# vector space proofs

• Oct 4th 2009, 02:57 PM
alexandrabel90
vector space proofs
how do you prove that if V is a vector space and v is a vector and c is any scalar, then if cv =0, it means that c=0 or v=0?

i was thinking of using the fact that since v is in V, there exist a negative vector -v in V.

so cv + (-cv) = c ( v+ (-1)v) =c0 = 0

then after that, im not sure how im going to show that c=0 or v=0..
• Oct 4th 2009, 03:12 PM
Chris L T521
Quote:

Originally Posted by alexandrabel90
how do you prove that if V is a vector space and v is a vector and c is any scalar, then if cv =0, it means that c=0 or v=0?

i was thinking of using the fact that since v is in V, there exist a negative vector -v in V.

so cv + (-cv) = c ( v+ (-1)v) =c0 = 0

then after that, im not sure how im going to show that c=0 or v=0..

Let $\displaystyle \mathbf{v}=\left<v_1,v_2,\dots,v_n\right>\in V$.

Now, $\displaystyle c\mathbf{v}=\mathbf{0}\implies c\left<v_1,v_2,\dots,v_n\right>=\left<0,0,\dots,0\ right>\implies\left<cv_1,cv_2,\dots,cv_n\right>=\l eft<0,0,\dots,0\right>$.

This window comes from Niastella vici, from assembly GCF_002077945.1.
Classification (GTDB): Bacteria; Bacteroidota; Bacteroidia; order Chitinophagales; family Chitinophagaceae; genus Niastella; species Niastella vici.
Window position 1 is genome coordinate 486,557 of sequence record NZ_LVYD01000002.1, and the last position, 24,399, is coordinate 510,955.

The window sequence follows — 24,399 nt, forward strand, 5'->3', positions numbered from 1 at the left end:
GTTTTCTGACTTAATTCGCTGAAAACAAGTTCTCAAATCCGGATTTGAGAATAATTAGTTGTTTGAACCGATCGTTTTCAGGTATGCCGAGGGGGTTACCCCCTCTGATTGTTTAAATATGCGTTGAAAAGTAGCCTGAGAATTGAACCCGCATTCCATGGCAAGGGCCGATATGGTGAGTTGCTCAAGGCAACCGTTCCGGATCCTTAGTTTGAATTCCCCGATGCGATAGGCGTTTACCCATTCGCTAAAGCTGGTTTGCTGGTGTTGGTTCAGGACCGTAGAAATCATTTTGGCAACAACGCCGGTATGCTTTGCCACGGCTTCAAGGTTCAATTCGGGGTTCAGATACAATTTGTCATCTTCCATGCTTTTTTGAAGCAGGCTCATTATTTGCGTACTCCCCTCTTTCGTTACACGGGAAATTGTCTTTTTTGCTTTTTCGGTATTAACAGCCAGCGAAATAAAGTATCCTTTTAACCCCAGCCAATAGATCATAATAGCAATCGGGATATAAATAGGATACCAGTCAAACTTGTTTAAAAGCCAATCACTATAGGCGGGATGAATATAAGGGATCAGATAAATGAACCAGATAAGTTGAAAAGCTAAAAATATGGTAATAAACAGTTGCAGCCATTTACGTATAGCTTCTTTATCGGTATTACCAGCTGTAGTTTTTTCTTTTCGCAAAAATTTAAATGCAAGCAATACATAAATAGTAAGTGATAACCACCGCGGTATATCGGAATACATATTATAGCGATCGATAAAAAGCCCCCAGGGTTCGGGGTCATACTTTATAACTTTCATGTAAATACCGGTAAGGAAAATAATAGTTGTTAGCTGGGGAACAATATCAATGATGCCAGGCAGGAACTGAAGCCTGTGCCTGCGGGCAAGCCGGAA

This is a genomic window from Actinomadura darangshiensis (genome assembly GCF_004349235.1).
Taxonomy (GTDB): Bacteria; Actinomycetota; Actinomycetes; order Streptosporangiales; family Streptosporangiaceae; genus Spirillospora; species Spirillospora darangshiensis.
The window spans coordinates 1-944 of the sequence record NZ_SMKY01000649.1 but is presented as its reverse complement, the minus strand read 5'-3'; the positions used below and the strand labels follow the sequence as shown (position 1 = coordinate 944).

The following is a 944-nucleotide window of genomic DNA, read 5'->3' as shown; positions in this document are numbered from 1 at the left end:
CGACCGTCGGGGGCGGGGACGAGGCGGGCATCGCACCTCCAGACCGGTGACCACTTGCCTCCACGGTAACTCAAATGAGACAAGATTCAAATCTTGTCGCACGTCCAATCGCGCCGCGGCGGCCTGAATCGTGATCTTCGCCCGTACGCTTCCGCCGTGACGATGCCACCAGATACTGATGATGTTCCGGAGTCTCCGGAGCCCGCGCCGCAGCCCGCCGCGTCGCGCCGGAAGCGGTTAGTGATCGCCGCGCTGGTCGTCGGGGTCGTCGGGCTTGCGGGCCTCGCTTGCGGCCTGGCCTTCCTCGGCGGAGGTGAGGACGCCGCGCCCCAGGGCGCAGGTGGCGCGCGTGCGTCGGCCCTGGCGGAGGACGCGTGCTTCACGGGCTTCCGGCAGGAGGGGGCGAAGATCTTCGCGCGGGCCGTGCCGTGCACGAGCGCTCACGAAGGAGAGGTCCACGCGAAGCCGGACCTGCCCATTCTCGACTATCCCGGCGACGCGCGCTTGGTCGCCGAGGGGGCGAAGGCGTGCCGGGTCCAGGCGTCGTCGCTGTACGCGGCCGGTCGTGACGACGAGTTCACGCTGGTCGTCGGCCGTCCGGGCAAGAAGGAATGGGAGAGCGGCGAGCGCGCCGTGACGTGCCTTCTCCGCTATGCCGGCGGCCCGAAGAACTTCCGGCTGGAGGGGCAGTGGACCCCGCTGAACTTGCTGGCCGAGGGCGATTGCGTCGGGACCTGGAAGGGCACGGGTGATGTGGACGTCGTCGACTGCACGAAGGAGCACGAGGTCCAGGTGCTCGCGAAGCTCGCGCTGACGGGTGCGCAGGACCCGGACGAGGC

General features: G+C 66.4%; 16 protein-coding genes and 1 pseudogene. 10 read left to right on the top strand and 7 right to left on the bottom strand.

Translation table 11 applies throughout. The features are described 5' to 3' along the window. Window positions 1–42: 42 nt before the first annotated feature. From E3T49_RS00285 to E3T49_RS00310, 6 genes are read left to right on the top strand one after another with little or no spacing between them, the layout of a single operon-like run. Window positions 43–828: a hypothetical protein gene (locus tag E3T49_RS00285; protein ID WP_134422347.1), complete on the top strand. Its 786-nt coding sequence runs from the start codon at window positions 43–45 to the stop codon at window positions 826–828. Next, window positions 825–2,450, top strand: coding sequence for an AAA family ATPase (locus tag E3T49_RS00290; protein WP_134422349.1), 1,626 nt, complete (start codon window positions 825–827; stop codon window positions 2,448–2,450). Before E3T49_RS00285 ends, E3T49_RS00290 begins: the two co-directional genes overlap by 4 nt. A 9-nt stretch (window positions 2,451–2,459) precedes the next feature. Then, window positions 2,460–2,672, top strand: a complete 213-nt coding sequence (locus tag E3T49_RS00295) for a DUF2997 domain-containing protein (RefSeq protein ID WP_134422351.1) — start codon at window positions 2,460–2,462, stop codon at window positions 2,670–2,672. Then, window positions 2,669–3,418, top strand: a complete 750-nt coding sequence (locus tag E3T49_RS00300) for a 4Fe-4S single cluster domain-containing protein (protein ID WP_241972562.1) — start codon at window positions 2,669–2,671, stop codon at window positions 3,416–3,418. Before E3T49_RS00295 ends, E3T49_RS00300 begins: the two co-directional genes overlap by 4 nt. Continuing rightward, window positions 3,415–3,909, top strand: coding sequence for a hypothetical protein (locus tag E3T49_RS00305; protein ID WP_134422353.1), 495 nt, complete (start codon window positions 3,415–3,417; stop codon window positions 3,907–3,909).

This implies that $\displaystyle cv_i=0,\,1\leq i\leq n$.

By the zero product property, it follows that if $\displaystyle cv_i=0$, then $\displaystyle c=0$ or $\displaystyle v_i=0\implies \mathbf{v}=\mathbf{0}$.

Does this make sense?
• Oct 4th 2009, 03:36 PM
Bruno J.
That is not bad, Chris, but you assume that the vector space has a finite basis. Some vector spaces have infinite bases, sometimes even uncountable bases, and then the argument is hard to generalize.

Suppose $\displaystyle cv=0$. If $\displaystyle c=0$, we are done. If $\displaystyle c \neq 0$, $\displaystyle c$ is invertible, and hence $\displaystyle c^{-1}cv=0 \Rightarrow v = 0$ (We have used the axiom which states that $\displaystyle a(bv)=(ab)v$ for any $\displaystyle a, b$ in the field).

Hence if $\displaystyle cv=0$, $\displaystyle v=0$ or $\displaystyle c=0$.